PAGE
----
I think the world of my Archbishop, Peter Sartain

…and now he has a book out!

Sharing excerpts from his popular newspaper columns from multiple dioceses, Seattle Archbishop J. Peter Sartain, renowned for his ability to awaken people’s desire for the things of God, puts forth a topical compilation of his reflections.

His new book, A Journey to the Heart of Jesus: Guideposts Along the Way (Our Sunday Visitor, 2014), offers insights and counsels on almost any topic relevant to navigating life — everything from surrendering to God’s will and guidance, to maintaining perspective and generosity, embracing humility and ‘knowing one’s place in the world’, persevering through trials and temptations, human respect, seeking forgiveness and accommodating others, authentic prayer, growth and closeness to Christ through suffering, emulating modern saintly mentors, and ultimately, detaching from the impermanence of this life and clinging to what is eternal.

This collection of 90 brief, often humorous reflections was drawn from articles written by Archbishop Sartain for diocesan newspapers in Little Rock, Arkansas; Joliet, Illinois; and Seattle, Washington. Recognizing that chief among his responsibilities as bishop is to teach, Archbishop Sartain has utilized his gift for popular writing to impart the crucial message of the Gospel and inspire people to embrace it.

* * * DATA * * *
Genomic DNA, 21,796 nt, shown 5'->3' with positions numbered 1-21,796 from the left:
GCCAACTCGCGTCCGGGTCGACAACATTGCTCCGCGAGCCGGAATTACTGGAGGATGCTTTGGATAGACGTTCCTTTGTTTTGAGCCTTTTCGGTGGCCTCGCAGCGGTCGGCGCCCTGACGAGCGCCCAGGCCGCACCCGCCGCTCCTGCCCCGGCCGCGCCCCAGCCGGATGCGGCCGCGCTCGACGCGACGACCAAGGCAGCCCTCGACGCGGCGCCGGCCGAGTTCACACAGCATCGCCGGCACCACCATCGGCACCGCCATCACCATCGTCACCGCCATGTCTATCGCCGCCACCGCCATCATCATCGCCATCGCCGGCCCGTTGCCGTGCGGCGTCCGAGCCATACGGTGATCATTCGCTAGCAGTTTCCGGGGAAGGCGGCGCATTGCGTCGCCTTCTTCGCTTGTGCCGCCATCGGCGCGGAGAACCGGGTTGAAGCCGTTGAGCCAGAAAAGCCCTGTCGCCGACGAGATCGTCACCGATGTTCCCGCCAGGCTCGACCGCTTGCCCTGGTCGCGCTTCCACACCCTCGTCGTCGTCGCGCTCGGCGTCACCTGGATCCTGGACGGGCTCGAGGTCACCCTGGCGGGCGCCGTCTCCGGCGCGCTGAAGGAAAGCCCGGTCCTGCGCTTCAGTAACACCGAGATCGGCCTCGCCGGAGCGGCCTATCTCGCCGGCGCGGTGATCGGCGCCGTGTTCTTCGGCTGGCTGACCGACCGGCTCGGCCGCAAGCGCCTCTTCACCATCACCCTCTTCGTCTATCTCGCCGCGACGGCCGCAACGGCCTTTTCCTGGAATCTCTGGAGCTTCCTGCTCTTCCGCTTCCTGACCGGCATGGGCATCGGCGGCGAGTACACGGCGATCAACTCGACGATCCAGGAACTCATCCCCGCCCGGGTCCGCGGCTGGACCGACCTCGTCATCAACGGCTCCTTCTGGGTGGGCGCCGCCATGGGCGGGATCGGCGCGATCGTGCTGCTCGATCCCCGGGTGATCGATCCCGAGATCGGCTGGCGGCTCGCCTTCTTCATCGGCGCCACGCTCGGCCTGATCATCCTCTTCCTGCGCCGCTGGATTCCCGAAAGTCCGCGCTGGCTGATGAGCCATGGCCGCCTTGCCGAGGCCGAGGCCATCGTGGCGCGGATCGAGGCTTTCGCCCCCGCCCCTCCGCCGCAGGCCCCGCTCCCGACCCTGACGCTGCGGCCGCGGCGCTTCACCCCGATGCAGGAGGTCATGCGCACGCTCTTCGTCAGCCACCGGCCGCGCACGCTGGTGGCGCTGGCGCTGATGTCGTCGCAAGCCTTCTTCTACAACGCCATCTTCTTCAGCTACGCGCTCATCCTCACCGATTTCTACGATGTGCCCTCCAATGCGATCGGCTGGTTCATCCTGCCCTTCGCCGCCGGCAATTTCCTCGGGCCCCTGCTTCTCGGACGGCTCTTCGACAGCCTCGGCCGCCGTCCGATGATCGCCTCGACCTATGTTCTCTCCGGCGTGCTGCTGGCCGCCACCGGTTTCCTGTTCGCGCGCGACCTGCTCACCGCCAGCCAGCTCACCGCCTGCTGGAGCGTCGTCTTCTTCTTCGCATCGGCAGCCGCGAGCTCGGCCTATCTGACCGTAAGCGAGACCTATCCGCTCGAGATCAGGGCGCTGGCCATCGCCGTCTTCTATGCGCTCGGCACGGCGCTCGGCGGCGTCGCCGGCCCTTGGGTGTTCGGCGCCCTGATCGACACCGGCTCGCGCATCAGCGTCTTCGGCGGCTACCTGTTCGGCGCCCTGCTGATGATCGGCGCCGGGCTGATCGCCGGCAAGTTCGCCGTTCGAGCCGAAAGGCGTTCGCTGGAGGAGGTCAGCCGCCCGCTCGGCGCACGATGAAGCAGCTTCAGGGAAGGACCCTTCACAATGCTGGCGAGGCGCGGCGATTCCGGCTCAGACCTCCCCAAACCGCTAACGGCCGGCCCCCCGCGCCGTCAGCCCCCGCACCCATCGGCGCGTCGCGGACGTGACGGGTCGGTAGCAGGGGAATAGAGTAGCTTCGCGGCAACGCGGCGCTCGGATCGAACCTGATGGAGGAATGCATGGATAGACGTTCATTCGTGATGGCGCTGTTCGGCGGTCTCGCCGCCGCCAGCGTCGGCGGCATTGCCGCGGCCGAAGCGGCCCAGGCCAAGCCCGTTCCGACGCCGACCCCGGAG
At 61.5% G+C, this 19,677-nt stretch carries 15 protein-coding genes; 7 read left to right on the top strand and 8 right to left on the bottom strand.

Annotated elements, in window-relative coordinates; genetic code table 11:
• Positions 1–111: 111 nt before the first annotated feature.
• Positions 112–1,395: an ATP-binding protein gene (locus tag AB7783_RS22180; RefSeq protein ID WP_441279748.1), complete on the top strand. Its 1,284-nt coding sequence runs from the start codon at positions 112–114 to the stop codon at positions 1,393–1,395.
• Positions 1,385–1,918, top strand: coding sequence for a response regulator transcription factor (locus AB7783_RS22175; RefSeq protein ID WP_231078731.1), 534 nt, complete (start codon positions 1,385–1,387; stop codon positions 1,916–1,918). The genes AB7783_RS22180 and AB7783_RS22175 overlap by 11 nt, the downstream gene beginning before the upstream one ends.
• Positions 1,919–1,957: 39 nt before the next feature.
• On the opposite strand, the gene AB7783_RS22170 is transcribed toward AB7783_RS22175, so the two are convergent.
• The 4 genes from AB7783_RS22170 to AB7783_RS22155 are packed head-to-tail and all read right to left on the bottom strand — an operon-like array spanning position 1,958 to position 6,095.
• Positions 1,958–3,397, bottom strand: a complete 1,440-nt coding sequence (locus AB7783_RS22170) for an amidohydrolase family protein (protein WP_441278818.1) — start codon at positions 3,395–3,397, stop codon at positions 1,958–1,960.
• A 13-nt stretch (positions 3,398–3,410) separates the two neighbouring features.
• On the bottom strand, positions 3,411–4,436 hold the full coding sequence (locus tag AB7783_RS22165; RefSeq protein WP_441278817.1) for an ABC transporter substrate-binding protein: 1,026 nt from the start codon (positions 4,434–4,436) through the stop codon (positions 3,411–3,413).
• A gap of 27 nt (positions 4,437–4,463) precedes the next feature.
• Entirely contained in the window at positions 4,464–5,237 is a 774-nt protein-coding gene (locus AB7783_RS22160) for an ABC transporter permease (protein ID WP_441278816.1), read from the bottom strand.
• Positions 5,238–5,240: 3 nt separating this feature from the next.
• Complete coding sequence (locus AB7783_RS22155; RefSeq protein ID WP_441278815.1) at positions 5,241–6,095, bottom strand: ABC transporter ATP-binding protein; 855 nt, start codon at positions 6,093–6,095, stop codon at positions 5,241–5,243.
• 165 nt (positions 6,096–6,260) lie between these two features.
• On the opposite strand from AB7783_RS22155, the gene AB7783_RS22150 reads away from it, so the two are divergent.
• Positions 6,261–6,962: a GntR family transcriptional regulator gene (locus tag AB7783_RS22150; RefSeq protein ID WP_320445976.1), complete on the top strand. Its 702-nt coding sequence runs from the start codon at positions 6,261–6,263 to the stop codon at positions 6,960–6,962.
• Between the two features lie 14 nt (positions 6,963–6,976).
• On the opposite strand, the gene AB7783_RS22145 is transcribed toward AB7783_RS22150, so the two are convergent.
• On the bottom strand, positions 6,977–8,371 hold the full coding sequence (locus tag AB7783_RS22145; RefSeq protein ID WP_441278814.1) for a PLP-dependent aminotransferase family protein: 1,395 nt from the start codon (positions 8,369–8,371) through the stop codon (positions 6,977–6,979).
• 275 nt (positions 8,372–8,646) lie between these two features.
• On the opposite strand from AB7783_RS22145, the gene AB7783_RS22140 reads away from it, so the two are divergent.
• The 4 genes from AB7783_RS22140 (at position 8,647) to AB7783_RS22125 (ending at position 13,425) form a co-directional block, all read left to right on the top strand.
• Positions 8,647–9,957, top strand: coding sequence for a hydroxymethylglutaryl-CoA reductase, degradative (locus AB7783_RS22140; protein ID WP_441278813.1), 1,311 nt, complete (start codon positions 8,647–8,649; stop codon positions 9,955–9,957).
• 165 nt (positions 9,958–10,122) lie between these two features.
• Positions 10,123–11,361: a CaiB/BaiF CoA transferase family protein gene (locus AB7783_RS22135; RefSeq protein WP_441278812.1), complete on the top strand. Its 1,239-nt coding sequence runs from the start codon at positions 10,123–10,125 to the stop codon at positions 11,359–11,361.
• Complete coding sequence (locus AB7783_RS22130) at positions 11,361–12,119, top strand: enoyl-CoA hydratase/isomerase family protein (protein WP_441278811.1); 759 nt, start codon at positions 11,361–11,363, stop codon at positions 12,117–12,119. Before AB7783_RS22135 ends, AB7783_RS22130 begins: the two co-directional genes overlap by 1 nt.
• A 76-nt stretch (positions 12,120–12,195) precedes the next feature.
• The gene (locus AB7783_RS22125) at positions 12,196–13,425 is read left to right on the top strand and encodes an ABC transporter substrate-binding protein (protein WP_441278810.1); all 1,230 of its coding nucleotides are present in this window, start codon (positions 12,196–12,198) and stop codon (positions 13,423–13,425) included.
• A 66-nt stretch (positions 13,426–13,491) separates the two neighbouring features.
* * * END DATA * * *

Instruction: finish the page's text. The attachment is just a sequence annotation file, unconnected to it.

The articles are grouped into 10 general themes, allowing readers to dip into any topic or theme they find helpful.

Check it out!

  • jaybird1951

    Archbishop Sartain has a very challenging job in Seattle, in particular undoing the decades of poor cathechesis and rebellious clergy. The Eastside Catholic HS mess is a good example of that gap. I wonder what he has in mind to educate the faculty and students there on what true Catholicism entails.

    • chezami

      Dunno. But he’s a terrific man. Love him!

  • ThereseZ

    He didn’t exactly close a lot of theological or moral or political deals in Joliet before you got him. Prayerful, humble, but he didn’t leave much of a mark. But with Chicago looming to the east, maybe it’s hard to make a mark.


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